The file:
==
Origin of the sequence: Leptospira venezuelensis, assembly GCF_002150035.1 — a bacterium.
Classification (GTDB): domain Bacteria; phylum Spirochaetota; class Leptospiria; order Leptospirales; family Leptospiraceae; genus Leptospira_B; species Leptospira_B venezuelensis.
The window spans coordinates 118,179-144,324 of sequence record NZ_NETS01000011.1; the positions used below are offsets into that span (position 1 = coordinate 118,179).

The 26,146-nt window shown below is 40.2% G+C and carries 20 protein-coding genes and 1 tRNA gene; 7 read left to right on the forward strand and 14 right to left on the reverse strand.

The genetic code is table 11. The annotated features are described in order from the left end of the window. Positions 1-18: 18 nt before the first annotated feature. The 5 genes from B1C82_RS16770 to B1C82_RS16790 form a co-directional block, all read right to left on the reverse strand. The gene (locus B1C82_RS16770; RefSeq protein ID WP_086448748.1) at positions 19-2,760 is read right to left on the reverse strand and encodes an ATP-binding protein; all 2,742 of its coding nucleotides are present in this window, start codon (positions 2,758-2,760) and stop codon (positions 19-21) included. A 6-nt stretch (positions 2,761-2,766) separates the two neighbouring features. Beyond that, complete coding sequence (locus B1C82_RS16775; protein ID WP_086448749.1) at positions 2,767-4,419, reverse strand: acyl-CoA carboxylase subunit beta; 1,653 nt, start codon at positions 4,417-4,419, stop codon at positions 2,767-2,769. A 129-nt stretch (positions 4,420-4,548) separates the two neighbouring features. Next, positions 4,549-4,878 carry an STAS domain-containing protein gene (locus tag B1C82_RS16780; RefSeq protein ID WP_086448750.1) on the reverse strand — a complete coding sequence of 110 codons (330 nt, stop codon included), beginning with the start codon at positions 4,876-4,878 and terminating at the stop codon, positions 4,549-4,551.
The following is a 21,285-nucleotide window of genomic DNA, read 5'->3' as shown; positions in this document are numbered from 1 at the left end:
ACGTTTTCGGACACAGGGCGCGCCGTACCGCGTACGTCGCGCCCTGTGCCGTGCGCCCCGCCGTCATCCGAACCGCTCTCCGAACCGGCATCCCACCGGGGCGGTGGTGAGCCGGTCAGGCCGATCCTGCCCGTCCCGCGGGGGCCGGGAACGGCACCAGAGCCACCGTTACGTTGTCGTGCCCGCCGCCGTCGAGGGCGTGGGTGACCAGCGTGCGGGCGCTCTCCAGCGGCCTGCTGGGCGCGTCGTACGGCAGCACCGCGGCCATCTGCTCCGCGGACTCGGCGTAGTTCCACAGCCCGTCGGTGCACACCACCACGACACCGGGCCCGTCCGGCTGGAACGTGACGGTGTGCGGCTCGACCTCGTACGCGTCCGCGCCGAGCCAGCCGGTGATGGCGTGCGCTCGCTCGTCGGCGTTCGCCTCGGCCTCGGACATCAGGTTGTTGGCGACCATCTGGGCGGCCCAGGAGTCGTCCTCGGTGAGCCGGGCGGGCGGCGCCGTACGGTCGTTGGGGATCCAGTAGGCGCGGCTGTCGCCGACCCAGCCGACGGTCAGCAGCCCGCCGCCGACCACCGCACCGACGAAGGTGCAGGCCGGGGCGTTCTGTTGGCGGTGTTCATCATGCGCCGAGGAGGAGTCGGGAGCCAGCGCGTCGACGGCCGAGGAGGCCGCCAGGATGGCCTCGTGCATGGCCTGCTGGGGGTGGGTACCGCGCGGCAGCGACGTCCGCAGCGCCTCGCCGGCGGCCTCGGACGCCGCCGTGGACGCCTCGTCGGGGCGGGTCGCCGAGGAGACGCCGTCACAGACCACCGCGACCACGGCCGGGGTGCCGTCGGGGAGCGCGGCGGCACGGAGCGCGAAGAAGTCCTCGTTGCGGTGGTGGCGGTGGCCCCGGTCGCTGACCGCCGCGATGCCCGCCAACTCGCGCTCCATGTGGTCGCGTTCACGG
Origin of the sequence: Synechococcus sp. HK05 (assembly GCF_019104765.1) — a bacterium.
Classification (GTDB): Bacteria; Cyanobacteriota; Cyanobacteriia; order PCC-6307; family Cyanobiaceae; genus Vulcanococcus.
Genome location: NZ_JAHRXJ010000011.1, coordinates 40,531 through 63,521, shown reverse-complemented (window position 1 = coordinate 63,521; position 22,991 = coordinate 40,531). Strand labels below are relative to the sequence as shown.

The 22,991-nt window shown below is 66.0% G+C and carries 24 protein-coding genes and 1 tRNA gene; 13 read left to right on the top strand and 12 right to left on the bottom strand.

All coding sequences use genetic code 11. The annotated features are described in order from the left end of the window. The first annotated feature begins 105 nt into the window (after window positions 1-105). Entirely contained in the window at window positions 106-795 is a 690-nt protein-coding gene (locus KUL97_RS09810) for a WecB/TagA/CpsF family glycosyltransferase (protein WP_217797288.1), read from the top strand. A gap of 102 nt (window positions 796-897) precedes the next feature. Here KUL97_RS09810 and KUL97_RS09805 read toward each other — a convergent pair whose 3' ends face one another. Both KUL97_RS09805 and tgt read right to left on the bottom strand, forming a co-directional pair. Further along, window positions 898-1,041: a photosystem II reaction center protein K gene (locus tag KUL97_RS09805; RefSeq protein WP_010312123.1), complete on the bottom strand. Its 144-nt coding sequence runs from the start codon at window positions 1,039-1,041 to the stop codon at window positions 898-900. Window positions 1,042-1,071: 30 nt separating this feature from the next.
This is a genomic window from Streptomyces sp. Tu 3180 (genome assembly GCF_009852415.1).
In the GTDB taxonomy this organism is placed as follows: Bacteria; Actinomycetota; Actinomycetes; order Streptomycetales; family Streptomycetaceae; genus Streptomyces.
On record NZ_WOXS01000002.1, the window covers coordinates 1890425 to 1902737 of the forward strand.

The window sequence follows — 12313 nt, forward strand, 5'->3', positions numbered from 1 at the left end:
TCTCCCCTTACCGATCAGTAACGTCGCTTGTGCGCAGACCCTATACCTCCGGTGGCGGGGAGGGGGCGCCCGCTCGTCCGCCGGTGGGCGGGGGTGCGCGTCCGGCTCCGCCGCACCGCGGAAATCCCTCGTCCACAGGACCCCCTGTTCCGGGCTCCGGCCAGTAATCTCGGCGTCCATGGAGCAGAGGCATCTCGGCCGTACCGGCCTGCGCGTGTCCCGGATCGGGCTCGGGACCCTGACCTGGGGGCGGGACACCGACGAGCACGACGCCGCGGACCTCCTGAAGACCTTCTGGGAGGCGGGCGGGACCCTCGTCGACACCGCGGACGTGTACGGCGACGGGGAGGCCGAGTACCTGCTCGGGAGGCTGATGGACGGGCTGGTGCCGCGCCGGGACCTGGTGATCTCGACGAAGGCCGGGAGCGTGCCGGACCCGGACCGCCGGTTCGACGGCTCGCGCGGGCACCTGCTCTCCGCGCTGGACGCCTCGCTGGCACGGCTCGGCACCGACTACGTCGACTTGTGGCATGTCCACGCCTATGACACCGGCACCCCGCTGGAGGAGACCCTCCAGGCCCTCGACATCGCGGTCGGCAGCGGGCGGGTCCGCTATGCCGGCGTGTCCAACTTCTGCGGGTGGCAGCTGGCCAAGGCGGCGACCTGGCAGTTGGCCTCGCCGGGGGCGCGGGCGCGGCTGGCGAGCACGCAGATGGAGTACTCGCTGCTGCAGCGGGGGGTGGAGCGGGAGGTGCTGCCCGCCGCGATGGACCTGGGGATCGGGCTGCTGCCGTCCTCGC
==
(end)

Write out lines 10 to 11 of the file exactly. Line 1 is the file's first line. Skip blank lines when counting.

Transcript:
Genome location: NZ_JAHRXJ010000011.1, coordinates 40,531 through 63,521, shown reverse-complemented (window position 1 = coordinate 63,521; position 22,991 = coordinate 40,531). Strand labels below are relative to the sequence as shown.

The 22,991-nt window shown below is 66.0% G+C and carries 24 protein-coding genes and 1 tRNA gene; 13 read left to right on the top strand and 12 right to left on the bottom strand.